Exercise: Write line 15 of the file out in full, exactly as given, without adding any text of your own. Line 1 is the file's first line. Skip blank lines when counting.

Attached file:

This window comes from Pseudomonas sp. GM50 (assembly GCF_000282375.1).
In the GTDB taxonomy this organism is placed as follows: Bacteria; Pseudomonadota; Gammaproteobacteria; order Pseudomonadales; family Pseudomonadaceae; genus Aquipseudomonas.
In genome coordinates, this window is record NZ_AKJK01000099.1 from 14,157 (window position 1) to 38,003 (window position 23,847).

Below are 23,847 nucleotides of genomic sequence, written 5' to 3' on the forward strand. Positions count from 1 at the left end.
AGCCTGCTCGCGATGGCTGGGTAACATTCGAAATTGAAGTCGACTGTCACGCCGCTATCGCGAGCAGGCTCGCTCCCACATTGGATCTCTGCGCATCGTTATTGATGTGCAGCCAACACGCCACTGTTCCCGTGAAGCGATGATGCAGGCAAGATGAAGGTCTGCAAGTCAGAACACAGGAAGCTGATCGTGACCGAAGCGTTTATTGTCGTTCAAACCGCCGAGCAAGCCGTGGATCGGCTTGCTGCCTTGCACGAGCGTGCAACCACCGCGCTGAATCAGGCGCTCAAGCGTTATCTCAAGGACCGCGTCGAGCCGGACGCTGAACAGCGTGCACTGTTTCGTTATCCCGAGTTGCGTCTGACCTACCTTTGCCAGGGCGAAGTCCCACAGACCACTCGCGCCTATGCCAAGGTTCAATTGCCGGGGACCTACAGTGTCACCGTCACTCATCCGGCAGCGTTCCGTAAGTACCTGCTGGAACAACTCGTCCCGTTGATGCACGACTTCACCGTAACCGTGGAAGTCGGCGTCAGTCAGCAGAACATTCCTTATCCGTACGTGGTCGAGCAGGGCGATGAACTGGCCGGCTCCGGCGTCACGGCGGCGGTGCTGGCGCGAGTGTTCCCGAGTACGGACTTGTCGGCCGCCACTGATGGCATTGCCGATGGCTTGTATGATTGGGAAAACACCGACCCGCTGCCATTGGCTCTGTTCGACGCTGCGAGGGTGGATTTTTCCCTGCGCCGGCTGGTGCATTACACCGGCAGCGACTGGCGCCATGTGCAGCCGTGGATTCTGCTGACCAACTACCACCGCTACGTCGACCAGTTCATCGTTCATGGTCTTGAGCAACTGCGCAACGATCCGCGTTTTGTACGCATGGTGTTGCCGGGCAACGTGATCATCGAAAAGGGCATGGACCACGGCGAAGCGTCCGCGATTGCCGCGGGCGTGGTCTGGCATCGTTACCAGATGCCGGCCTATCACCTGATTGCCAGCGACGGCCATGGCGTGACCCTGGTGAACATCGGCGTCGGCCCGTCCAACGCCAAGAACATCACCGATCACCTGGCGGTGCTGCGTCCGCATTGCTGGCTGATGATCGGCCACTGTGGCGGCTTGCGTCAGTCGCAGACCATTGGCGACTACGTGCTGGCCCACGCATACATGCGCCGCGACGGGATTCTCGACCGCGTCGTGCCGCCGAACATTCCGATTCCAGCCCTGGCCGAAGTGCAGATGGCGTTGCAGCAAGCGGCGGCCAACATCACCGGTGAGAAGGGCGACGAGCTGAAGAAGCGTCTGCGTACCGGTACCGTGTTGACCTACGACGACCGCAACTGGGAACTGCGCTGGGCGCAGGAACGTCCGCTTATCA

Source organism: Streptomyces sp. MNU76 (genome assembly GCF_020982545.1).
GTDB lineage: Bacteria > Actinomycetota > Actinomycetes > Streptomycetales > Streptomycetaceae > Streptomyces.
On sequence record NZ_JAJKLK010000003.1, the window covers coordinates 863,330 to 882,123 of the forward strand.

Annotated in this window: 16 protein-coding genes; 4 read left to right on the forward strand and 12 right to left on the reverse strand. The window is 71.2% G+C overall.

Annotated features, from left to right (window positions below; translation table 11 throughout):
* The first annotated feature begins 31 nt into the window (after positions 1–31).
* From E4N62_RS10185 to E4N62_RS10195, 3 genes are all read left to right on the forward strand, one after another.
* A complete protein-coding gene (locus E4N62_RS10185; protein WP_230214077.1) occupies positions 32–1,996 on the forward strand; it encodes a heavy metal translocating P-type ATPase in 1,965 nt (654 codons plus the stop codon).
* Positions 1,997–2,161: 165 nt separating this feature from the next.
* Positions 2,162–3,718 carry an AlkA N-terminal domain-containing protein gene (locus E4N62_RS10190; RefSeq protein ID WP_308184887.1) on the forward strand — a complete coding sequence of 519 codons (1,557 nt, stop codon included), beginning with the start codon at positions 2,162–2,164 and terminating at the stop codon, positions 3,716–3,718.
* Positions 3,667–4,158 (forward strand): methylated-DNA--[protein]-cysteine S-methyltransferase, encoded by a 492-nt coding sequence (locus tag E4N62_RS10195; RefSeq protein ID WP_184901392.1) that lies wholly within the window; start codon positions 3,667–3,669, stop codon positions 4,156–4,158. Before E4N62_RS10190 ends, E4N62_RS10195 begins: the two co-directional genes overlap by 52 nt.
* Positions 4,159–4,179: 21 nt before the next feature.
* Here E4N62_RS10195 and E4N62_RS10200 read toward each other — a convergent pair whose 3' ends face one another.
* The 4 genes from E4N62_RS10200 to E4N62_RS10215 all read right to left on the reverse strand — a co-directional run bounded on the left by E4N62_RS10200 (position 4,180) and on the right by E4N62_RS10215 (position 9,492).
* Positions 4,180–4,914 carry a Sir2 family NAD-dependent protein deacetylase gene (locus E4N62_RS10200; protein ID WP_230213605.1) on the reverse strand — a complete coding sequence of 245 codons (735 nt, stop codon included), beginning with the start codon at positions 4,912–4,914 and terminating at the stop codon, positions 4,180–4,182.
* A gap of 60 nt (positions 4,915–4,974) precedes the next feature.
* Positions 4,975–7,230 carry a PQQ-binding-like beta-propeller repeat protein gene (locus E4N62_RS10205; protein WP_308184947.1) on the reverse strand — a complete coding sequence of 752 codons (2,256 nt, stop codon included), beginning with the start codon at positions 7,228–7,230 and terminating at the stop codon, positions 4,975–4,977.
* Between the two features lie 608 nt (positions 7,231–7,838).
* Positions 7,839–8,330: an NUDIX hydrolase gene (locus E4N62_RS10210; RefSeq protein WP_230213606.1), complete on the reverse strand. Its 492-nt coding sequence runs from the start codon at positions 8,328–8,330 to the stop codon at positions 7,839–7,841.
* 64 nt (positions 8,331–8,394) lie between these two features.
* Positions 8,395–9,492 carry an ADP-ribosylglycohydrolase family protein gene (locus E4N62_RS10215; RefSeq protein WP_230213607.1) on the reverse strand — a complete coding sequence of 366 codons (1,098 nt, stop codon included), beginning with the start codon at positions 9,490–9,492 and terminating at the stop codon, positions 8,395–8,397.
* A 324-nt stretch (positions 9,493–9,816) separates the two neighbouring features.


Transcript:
* Positions 2,162–3,718 carry an AlkA N-terminal domain-containing protein gene (locus E4N62_RS10190; RefSeq protein ID WP_308184887.1) on the forward strand — a complete coding sequence of 519 codons (1,557 nt, stop codon included), beginning with the start codon at positions 2,162–2,164 and terminating at the stop codon, positions 3,716–3,718.